If you listen to the
apologists of capitalism, there is one thing they consistently argue
for when they rail against things like socialism or even
distributism; the Free Market. They say that they believe that the
Market should determine what products and services succeed and fail
without artificial support or suppression from the government.
Customers should be free to decide what products and services they
want to buy and it is up to the producers and service providers to
convince consumers to choose theirs instead of others. It is
interesting to note those cases where they not only fail to support
this idea, but actively work against it.
Publishing is often a pain and a drain, but it is not without a
few pleasures. When I started ACS Books as an arm of the American
Chesterton Society, it was fun to bring some titles into print that
did not fall into any known category, which meant that nobody else
was likely to publish them anyway. In general, writers are creative;
publishers are not. Being a writer myself, I probably don’t think
enough like a publisher. Which is why my publishing arm is part of a
non-profit organization. And so I have had the privilege of
publishing the firstever biography of Frances (Mrs. Gilbert) Chesterton, an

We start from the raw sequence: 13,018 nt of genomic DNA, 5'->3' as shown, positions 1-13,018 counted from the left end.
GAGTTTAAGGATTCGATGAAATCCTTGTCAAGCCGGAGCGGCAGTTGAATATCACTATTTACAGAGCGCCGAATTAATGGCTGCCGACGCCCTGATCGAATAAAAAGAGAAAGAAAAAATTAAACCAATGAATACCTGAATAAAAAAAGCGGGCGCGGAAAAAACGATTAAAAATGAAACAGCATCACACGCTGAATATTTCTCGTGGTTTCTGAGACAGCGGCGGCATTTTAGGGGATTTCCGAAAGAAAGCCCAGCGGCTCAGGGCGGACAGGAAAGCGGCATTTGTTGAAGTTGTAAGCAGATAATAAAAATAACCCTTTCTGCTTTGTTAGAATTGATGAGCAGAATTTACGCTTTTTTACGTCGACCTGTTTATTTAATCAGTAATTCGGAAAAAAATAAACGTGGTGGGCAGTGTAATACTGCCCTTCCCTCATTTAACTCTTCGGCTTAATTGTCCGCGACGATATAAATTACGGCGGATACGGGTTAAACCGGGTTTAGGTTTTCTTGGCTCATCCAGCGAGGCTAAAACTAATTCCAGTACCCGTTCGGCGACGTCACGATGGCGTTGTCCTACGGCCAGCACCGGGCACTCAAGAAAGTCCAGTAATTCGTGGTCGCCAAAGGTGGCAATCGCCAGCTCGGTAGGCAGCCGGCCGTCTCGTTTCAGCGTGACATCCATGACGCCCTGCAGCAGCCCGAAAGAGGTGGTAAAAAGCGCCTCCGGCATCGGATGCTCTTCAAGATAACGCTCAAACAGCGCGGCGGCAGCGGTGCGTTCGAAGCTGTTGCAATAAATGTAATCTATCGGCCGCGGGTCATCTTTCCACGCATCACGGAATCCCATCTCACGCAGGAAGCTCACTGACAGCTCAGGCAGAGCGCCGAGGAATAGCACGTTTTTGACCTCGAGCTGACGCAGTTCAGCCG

annotated version of Hilaire Belloc’s oddball masterpiece TheFour Men (with notes provided by Deacon Nathan Allen,
who along with three others, recreated Belloc’s famous
fictional-factional walk across Sussex), a creative and unexpected
explanation of the Catholic faith under the cover of TheCatechism of Hockey, and a hilarious piece of crime fiction
called GetLouie Stigs about a low-level mob figure who gets
convicted of fraud and sentenced to … a monastery. You should read
The Church has
always concerned itself with issues of justice in society, and popes
have taught extensively on the topic since the late 1800s.
Unfortunately, many Catholics in our day are not aware of this
teaching, or only consider it in regard to things like helping the poor.
Helping the poor is a very important aspect of it, but the scope of
the Church’s teaching on matters of social justice go much further.
Any aspect of social life which involves questions of ethics or
morality fall within the scope of this teaching. Thomas Storck’s
new book, An Economics of Justice & Charity, is a guide
that shows how the Church’s teaching is very clear, has never
changed, and definitely applies to areas of social life like